The best books if great writing is your reason to live

The Books I Picked & Why

Quartet In Farewell Time

By Mary B. Durant

Book cover of Quartet In Farewell Time

Why this book?

Mary Durant was my mother. This was her first novel, published in 1963. When I read it, the proverbial light bulb popped to life in my very young head: I recognized the real-life people and events upon whom the characters and plot were based, and because of that familiarity, saw the way my mother had changed things around, invented circumstances, conversations and fashioned composite characters to create a story. It was a behind-the-scenes crash course in the art of fiction-writing, the marvelous synthesis by which the novelist spins fact and invention into literature. And I understood that really good fiction, though technically a "made up" story, is always imbued with Truth with a capital "T," and that great writing and Truth are inextricably intertangled.

My mother was a first-rate writer and reader, and because of her, I was initiated into the quasi-secret bandwidth of real literature. The key: it’s all in the writing, whether it’s fiction or nonfiction. There are books I read over and over. Not because of the story; I already know the story. It’s to experience the writing again. You don’t listen to a great piece of music by, say, Bach or Mozart just once, do you? No. You listen over and over, to experience the genius. So it is with great writing.


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The Stories of John Cheever

By John Cheever

Book cover of The Stories of John Cheever

Why this book?

We might as well start with the master. Here are sixty-one of Cheever’s short stories, carefully curated. His breadth and depth are astonishing: an east-coast WASP who often set his stories in suburbia or in New York but ranged as far as Italy, Cheever, to the accompaniment of ice-cubes clinking in a bourbon glass, peels away the thin membrane of the seemingly banal and mundane so that we glimpse the mysterious seething unconscious forces that drive our lives. Some of his stories tiptoe right into the Twilight Zone: “The Enormous Radio” and his masterpiece “The Swimmer” bend the mind and put us in awe of his powers. I recommend reading this collection in order, as if each story were a chapter in a vast novel. I turn to Cheever again and again, to immerse myself in his writerly genius, and always emerge renewed.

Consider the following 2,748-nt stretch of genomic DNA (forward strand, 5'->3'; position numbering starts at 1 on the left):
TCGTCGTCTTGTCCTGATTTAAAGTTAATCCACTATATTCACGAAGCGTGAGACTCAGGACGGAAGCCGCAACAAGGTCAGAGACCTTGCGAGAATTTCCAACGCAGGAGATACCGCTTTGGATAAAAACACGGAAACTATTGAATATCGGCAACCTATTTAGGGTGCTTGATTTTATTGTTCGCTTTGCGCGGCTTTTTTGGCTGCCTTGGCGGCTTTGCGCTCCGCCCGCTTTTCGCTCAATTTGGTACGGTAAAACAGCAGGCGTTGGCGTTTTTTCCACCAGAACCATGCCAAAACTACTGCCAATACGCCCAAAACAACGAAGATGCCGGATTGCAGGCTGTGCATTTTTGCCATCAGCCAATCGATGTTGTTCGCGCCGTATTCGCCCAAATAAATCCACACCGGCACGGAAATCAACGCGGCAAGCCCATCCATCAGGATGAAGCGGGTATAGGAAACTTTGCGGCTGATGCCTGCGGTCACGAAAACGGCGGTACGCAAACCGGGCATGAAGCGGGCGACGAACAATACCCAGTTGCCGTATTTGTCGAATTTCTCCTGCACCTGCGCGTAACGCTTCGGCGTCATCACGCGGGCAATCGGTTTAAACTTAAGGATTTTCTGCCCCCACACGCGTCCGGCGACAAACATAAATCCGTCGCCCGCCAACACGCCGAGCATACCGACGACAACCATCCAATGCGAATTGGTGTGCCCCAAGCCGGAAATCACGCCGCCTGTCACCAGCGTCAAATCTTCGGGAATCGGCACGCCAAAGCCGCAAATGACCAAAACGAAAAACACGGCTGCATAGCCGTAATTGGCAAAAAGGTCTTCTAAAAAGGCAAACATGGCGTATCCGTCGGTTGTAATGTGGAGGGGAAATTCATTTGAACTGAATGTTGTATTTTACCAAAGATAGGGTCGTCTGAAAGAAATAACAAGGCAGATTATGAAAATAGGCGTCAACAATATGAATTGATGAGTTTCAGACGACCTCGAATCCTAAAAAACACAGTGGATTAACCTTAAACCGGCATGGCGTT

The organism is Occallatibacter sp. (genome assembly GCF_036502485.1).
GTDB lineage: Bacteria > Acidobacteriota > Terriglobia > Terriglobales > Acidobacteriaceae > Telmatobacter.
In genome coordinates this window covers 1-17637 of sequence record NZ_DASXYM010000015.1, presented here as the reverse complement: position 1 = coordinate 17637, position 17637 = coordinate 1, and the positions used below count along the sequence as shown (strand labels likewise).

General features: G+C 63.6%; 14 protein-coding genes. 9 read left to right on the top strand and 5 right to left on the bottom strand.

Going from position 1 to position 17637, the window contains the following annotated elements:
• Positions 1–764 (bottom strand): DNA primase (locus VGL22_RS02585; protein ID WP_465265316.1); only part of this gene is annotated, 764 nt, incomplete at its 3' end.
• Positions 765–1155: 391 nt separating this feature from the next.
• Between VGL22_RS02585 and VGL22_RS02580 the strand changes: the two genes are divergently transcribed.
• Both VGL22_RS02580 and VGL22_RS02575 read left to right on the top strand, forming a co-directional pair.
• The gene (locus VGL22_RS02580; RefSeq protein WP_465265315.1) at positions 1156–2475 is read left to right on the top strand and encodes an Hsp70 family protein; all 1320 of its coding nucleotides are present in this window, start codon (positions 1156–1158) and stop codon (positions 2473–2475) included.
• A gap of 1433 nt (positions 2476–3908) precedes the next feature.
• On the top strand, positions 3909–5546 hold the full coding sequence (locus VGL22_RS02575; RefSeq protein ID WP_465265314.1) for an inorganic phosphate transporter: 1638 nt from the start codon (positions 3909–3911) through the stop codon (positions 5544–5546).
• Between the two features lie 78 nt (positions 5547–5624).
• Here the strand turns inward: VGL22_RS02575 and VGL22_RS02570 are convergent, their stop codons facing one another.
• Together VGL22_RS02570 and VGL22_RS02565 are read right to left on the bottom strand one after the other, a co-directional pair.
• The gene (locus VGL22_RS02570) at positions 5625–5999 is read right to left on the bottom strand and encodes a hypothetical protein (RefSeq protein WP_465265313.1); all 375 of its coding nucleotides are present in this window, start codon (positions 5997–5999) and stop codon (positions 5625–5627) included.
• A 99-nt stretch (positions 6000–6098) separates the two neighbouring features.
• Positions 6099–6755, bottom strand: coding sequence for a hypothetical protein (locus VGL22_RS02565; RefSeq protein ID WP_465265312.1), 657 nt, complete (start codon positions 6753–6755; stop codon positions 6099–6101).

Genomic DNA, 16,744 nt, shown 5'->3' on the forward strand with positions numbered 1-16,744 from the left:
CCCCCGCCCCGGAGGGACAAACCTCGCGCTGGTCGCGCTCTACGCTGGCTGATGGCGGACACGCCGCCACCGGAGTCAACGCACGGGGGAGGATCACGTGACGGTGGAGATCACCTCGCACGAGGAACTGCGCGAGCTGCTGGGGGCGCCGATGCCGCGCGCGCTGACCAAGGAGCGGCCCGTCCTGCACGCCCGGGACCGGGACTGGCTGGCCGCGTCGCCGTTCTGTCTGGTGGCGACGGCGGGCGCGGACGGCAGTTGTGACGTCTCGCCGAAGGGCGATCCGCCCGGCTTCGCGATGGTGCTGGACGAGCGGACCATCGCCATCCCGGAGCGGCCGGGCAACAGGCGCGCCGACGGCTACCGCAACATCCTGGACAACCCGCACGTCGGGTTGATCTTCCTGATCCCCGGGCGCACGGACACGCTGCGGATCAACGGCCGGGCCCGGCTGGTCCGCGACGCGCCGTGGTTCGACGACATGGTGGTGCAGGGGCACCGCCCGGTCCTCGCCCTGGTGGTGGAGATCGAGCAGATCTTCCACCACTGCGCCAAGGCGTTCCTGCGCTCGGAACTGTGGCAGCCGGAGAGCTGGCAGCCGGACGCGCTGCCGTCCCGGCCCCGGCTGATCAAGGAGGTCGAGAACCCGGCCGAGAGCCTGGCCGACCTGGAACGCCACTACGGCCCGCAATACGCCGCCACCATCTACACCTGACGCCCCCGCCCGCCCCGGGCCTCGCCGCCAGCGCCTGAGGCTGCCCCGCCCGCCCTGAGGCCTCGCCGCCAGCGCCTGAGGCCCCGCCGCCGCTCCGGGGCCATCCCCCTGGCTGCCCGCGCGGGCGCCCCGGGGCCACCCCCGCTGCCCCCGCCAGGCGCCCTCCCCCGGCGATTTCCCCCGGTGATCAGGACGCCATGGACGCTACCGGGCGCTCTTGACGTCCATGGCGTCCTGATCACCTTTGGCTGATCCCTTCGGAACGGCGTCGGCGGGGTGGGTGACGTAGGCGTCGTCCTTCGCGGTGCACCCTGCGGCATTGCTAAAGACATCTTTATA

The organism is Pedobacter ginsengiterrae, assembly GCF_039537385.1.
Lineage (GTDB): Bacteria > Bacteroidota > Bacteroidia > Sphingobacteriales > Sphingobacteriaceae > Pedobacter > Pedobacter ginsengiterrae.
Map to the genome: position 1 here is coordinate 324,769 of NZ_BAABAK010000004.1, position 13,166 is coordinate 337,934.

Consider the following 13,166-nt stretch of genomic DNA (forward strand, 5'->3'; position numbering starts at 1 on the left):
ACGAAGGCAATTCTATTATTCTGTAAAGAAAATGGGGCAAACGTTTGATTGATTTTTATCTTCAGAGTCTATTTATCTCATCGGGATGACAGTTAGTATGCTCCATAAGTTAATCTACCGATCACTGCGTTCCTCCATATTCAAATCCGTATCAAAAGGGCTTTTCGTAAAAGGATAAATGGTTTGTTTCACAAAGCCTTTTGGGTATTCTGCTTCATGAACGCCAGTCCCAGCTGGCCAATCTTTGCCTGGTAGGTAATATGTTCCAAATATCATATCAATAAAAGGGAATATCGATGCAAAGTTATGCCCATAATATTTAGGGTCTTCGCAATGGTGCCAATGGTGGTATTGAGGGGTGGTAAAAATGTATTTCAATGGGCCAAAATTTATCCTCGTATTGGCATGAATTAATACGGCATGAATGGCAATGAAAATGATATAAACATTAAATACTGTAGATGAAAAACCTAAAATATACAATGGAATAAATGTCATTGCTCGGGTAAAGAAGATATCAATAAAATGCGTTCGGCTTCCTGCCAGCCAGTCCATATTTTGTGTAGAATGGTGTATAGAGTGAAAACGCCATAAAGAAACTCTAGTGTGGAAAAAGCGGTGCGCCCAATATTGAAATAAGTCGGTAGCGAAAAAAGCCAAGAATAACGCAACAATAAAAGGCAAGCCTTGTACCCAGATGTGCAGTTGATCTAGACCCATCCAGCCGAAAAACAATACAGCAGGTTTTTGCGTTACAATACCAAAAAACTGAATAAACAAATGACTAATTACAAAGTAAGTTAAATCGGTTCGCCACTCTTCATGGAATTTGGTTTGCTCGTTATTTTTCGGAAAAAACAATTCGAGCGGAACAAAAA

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The Shark Net: Memories and Murder

By Robert Drewe

Book cover of The Shark Net: Memories and Murder

Why this book?

This is a memoir by a great Australian writer of literary fiction. Set in Perth in the late 40s, the 50s, and early 60s, this book is not fiction, but it’s as profoundly satisfying as a fine novel, and the author uses, with great artistry and authority, certain conventions of fiction. It’s coming-of-age interwoven with the chilling true-crime story of a lurking serial killer, who turns out to have close ties to the author’s own family; one of the victims is a boy the author knew. Perth, on the southwest coast of Australia, bordered by the Indian Ocean on one side and the vast Australian outback on the other, is often called the most isolated city in the world. It’s known for being a bland, safe place with a low crime rate, making it the perfect sundrenched-but-sinister setting for scandal, murder, and awakening sexuality. Drewe is a powerful writer, and he has fashioned a masterpiece.


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One Good Turn

By Kate Atkinson

Book cover of One Good Turn

Why this book?

Atkinson is a Scottish author who blends the murder mystery genre with superb writing. The result is startling, and not quite like anything we’ve seen before. As a murder mystery, this novel has it all. Set in Edinburgh, it’s rich with suspense, wild plot twists, a cast of truly memorable and unruly characters who are all, mostly unbeknownst to them, in an elaborate dance with one another. Atkinson tantalizes us with wicked secrets until the very last page. Darkly comic humor permeates throughout, and as we aficionados of dark humor know, it is the flip side of deep empathy for poor struggling, suffering humanity. Her rendering of a man dying from a blow to the head, told from the point of view of the victim in the last seconds of his life, could not have been written better by James Joyce himself.


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Wise Blood

By Flannery O'Connor

Book cover of Wise Blood

Why this book?

Arguably one of the best writers who ever lived, O’Connor’s voice was totally original, her richly atmospheric stories set in the American deep south. She died at thirty-nine but left a body of work that makes her immortal. Of the writers I read over and over, she tops the list. If you don’t know her work, Wise Blood is an excellent introduction. The cast of characters includes a bitter returning WW2 vet, Hazel Motes, who starts his own non-religion, a blind preacher who is not blind at all and who hoodwinks the rubes with his teen daughter as his partner-in-crime, and a cheerful idiot boy who becomes a devout acolyte in Motes’ “church.” There are prostitutes, greedy landladies, and rival charlatan preachers galore in this comic but deadly-serious morality tale. Thomas Merton said of O’Connor that when he reflected on her work, he “…did not think of Hemingway, or Katherine Ann Porter, or Sartre, but rather of someone like Sophocles.” Amen.


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